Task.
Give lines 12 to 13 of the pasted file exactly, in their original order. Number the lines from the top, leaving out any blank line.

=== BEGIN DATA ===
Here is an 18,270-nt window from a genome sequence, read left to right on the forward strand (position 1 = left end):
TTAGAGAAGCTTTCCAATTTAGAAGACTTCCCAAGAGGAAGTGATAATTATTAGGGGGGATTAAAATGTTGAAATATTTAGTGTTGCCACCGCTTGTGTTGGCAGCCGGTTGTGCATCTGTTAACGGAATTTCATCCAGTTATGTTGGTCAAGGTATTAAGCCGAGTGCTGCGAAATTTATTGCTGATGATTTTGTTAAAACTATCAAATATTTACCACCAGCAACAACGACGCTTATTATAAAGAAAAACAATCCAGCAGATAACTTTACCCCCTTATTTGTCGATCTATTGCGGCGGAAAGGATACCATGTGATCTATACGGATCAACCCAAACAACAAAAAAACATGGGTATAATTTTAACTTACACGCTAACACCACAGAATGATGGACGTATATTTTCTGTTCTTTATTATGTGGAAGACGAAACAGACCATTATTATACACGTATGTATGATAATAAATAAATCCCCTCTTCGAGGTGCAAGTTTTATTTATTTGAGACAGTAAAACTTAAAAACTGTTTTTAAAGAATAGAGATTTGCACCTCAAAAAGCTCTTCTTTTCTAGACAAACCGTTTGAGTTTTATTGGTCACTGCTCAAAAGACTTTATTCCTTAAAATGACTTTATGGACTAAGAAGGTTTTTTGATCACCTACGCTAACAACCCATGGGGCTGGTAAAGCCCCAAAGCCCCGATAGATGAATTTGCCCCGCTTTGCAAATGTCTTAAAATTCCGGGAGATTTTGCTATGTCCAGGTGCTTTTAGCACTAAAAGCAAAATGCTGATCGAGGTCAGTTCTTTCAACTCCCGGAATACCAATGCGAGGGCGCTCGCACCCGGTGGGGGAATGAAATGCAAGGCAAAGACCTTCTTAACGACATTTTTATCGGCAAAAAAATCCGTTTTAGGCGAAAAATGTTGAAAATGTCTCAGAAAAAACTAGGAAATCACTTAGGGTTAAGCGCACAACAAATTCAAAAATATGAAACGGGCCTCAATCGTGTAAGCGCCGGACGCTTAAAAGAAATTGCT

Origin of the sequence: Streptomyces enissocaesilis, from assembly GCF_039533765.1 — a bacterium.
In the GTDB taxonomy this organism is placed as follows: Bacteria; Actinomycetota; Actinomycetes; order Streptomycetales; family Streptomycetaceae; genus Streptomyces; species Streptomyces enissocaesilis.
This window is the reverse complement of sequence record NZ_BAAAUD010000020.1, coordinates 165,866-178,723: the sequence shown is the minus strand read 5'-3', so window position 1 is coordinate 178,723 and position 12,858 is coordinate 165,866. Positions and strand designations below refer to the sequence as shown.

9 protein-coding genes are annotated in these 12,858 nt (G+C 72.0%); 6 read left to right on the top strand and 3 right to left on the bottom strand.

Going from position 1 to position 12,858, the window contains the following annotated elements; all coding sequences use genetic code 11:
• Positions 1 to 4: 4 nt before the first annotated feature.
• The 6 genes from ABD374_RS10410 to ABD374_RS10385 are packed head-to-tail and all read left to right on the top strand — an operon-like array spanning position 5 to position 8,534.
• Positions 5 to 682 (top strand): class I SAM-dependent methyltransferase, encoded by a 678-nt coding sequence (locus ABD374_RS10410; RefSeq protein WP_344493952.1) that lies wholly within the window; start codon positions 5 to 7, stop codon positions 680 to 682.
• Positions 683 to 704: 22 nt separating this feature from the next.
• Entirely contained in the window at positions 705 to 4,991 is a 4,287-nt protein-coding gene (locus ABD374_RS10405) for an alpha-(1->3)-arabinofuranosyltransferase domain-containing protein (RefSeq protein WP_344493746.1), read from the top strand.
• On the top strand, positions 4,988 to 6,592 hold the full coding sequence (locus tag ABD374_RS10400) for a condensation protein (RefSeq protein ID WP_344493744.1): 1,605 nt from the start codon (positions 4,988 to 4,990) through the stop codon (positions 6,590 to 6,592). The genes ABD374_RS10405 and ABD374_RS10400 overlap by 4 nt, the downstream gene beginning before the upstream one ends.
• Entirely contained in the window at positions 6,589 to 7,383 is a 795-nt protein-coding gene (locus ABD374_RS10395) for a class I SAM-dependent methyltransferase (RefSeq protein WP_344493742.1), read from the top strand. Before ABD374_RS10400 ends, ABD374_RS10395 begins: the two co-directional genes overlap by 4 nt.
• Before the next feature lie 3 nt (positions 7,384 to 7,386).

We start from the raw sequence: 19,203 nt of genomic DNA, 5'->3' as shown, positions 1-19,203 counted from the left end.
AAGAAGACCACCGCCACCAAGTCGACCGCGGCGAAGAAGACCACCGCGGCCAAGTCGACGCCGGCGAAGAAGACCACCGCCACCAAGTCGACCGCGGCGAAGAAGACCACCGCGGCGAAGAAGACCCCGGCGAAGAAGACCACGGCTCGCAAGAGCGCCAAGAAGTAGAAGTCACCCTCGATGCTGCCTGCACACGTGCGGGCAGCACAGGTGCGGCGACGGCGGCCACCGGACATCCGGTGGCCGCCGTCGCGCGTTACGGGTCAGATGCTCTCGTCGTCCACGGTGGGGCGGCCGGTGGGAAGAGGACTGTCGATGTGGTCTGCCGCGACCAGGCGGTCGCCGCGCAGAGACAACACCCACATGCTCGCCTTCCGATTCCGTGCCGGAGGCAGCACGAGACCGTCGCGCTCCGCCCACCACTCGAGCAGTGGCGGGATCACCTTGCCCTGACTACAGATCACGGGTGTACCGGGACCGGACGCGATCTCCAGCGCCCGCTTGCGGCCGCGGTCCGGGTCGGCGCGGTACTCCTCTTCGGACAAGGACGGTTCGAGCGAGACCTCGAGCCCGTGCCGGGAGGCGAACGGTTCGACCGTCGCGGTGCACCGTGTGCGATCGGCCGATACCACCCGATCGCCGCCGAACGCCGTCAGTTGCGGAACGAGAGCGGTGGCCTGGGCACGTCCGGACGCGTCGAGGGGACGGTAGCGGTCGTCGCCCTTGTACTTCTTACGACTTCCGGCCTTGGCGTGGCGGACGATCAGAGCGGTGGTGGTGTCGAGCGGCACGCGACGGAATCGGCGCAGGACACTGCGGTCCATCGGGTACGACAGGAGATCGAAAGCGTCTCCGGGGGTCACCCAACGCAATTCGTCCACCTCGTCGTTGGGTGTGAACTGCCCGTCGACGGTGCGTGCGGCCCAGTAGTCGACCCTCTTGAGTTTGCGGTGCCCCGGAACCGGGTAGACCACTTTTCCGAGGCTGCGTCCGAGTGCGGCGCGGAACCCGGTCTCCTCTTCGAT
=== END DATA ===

• Entirely contained in the window at positions 705 to 4,991 is a 4,287-nt protein-coding gene (locus ABD374_RS10405) for an alpha-(1->3)-arabinofuranosyltransferase domain-containing protein (RefSeq protein WP_344493746.1), read from the top strand.
• On the top strand, positions 4,988 to 6,592 hold the full coding sequence (locus tag ABD374_RS10400) for a condensation protein (RefSeq protein ID WP_344493744.1): 1,605 nt from the start codon (positions 4,988 to 4,990) through the stop codon (positions 6,590 to 6,592). The genes ABD374_RS10405 and ABD374_RS10400 overlap by 4 nt, the downstream gene beginning before the upstream one ends.